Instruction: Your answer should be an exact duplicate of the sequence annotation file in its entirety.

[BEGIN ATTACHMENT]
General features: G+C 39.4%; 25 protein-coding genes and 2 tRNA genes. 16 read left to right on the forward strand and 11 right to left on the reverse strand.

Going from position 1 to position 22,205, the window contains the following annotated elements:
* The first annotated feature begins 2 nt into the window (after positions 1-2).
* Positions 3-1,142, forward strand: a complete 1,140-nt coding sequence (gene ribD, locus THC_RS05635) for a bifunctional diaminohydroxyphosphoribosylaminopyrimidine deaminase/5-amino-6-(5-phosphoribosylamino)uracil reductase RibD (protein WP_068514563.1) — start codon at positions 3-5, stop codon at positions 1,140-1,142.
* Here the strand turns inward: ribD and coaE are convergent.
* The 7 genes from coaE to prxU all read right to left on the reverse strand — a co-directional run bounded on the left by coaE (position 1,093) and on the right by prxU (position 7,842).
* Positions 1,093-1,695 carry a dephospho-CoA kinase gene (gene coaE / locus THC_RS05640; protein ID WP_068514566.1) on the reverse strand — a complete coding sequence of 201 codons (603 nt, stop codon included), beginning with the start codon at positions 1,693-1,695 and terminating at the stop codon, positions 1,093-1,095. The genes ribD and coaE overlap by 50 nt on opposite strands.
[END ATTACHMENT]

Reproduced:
General features: G+C 39.4%; 25 protein-coding genes and 2 tRNA genes. 16 read left to right on the forward strand and 11 right to left on the reverse strand.

Going from position 1 to position 22,205, the window contains the following annotated elements:
* The first annotated feature begins 2 nt into the window (after positions 1-2).
* Positions 3-1,142, forward strand: a complete 1,140-nt coding sequence (gene ribD, locus THC_RS05635) for a bifunctional diaminohydroxyphosphoribosylaminopyrimidine deaminase/5-amino-6-(5-phosphoribosylamino)uracil reductase RibD (protein WP_068514563.1) — start codon at positions 3-5, stop codon at positions 1,140-1,142.
* Here the strand turns inward: ribD and coaE are convergent.
* The 7 genes from coaE to prxU all read right to left on the reverse strand — a co-directional run bounded on the left by coaE (position 1,093) and on the right by prxU (position 7,842).
* Positions 1,093-1,695 carry a dephospho-CoA kinase gene (gene coaE / locus THC_RS05640; protein ID WP_068514566.1) on the reverse strand — a complete coding sequence of 201 codons (603 nt, stop codon included), beginning with the start codon at positions 1,693-1,695 and terminating at the stop codon, positions 1,093-1,095. The genes ribD and coaE overlap by 50 nt on opposite strands.